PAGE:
A View from a Bridge stems from his love of early internet content, which was more about optimism than optimisation. “I remember being inspired years ago by Humans of New York on Facebook,” he says, talking fondly about the landmark portrait photography series. “What I really liked was that it had style but also substance.” But soon, he laments, our feeds were filled with ultra-processed content. “It went a bit nuts, and style and form were lost over just getting shit out there.”

This overflow of content includes lots of sketchy vox-pop videos. “Interviewing strangers is such a beautiful art form but it’s been made so tacky,” says Bloom. “You get some knobhead on the street running up to someone with a microphone asking them about their trauma. It feels awful. The AI-generated subtitles don’t even match up. It’s contrived and rushed. They just don’t care.”

From the outset, Bloom was drawn to the bridge as a setting for his project. “It’s an in-between place. You’re crossing over something, and that does something symbolic to your brain. It’s why there are so many phrases related to bridges,” he says. The final element was the series’ signature red telephone, inspired by one his mum owned.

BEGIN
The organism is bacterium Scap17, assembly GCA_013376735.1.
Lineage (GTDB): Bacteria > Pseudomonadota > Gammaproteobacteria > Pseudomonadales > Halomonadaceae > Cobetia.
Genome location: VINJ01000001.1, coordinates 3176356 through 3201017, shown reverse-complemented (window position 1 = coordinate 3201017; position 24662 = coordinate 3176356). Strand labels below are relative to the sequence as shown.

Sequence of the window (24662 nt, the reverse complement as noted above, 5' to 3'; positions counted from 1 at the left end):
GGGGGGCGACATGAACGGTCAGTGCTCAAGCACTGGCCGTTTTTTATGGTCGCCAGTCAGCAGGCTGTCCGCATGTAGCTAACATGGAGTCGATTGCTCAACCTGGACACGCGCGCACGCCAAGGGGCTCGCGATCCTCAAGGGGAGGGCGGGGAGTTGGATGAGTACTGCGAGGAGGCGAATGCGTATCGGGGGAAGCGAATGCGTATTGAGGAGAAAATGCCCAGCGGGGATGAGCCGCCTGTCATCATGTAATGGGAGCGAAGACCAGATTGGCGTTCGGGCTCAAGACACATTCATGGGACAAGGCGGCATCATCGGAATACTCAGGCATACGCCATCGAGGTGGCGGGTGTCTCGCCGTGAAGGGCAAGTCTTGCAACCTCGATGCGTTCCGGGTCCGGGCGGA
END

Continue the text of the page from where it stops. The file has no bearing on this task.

On a February morning this year, Bloom placed it on Tower Bridge and (with the help of an assistant) invited passersby to pick it up and chat to him, while he recorded from 500 metres away. After some experimentation with the style, he landed on the series’ visual calling card: each video, shot lo-fi with a dated camera, begins with a closeup of the person talking, before Bloom gradually zooms out. In a way, it puts our own perspectives into perspective. “This individual person and their view of the world ultimately zooms out. The person becomes another cog in the system,” he explains.

The initial interactions were enlightening, but Bloom was anxious about sharing them. “I was terrified because the worst part of making art is having to share it,” he says. After sending them to friends and family, he worked up the courage to create the Instagram page and start posting. From the outset, he was always more interested in the people’s views than the video’s views. “I got a lot of joy just from my friends and family enjoying them,” he says.